This is why as soon as I got wind of a little virus creeping into the everyday news cycle, I knew what to do. By then, I’d read about the Spanish Flu and watched hours-long videos on the effects of pandemics and the global responses that followed. I listened to historians give speeches about the devastating after-effects. I knew about the death and destruction one little viral disease could bring about. And I knew, for a fact, in my heart, that this virus wasn’t just going to “go away” in 2 or 3 weeks. I knew I had to quarantine quickly. I was, after all, all alone in a strange city, away from all my family and loved ones. If something happened to me, there would be no one to help or even know. I lived alone.

So I confined myself to my apartment very early on, even before the word “quarantine” became a popular word, before it became very widely used. It was mid-February, and I had decided that I was not leaving my apartment ever again. No, sir. Maybe not until August! When I told my therapist I wanted our sessions to be virtual from now on, she agreed. So we kept doing our weekly sessions online, where she began to witness the strangest reaction to a global pandemic anyone ever could.

Because you see, the problem I faced when the initial shock and fear and panic attacks and thoughts of mass death wore out was not that I was starting to get lonely. Quite the opposite, really. The problem after the first month of total isolation was that I was beginning to love it. And I didn’t want it to end. Being completely alone was making me the happiest I think I’d ever been. And worried, I began to ponder what that really said about me, as someone who defined herself by her love of her people and who craved human connection and intimacy deeply. But I shoved those dark thoughts and all that doubt aside.

I remember very vividly a moment about 3 months into the pandemic where I ashamedly confessed to my therapist that “I think I might be… thriving?” And I was. I had created my own daily routine and my own little world and I was beginning to love every single second of it. I was free of others’ expectations and demands, and free from having to be in public and be perceived by other people. I was free to find out who I really was. And boy, what a shock it was when I found out who that was.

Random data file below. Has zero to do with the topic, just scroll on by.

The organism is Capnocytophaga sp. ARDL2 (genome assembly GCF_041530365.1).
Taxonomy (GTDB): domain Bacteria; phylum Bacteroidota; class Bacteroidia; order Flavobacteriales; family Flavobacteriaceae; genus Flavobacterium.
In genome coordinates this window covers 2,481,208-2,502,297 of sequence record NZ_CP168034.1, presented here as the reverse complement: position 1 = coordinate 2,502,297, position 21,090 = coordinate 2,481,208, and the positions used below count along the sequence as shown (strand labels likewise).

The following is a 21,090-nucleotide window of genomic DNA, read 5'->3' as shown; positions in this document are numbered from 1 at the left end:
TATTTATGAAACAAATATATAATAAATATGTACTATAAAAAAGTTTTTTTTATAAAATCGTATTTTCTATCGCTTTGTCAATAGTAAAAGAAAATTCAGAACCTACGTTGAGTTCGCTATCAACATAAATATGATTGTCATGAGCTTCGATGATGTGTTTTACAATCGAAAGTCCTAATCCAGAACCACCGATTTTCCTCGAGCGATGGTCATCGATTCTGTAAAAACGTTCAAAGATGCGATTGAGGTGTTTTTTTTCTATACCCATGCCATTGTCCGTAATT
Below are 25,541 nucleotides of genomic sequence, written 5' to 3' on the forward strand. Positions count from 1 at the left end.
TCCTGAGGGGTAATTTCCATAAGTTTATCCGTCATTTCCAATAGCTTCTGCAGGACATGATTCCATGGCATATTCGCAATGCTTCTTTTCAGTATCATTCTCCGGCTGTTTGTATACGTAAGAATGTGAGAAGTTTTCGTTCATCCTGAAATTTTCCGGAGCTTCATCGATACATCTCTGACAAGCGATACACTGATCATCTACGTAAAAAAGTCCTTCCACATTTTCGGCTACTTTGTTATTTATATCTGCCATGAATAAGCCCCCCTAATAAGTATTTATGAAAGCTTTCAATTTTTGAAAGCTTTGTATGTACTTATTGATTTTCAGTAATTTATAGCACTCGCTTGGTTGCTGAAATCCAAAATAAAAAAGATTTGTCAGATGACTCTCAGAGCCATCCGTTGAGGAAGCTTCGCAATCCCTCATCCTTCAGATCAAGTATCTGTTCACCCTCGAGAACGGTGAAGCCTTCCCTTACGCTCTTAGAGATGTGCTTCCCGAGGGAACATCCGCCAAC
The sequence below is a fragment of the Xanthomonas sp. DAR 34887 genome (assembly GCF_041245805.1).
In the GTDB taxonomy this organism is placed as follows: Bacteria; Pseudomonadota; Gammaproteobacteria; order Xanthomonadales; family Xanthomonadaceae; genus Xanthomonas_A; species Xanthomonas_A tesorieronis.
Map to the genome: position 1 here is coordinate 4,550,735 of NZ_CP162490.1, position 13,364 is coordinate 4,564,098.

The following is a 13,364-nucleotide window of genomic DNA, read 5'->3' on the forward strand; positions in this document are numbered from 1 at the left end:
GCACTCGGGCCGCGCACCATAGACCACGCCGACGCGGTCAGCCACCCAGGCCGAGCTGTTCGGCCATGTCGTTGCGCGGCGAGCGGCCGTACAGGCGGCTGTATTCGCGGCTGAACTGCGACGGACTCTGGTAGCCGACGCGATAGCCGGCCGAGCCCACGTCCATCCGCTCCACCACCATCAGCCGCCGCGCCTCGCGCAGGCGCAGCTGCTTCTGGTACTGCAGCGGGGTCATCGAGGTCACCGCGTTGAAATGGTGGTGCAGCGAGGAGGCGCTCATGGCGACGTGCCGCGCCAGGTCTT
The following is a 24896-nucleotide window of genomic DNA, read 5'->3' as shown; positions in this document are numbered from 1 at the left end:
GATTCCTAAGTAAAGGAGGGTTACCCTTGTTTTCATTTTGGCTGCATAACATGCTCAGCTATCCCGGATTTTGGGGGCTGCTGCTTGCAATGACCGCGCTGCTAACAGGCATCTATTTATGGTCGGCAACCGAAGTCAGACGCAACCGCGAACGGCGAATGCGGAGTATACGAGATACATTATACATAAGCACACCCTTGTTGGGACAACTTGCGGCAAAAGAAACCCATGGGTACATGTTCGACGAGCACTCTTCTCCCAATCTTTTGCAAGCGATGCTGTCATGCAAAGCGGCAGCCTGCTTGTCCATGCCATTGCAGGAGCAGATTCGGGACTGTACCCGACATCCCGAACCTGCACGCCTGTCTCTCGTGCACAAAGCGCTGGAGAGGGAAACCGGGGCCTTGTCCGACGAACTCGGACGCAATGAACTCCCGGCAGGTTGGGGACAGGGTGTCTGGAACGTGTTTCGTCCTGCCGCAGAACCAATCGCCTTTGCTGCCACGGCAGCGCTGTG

I would wake up every morning at 7 am, open my big french windows to let the sun in (I had direct sunlight through my windows from about 7.30 am until 10.30 am), position my chair right in front of it, and bask in the sunlight. I would usually sit there in a swimsuit just so I can feel the sun directly hit my skin. My music played in the background and I would sing along, drink my coffee, and take in the sun’s kisses. It felt euphoric. I loved watching the empty streets. Catching glimpses of my neighbors who – in the spirit of covid-19 solidarity – would smile and wave at me. Sometimes I’d opt for a towel on the floor in front of the window and trick myself into thinking I was on the beach (which turned out to be better than the beach, because I hate the beach, because ew! sand! and because I’m terrified of open water). I’d read some poetry and have long calls with my loved ones where we’d update one another on our new covid lives. 

What also happened during those basking-in-the-sun moments was that I allowed myself to face my physical body for the first time, too. Across from the chair I would usually lounge on was the open window, which reflected my body back to me with alarming precision. During the hours I would sit there in the sun, my body stared back at me aggressively. There was no other way to position the window door, this was the only way it could be left open to let the sun in. So I’d have to sit there, hours on end, enjoying the sun on my skin, and trying to avoid looking away from the window door that had now turned into a mirror.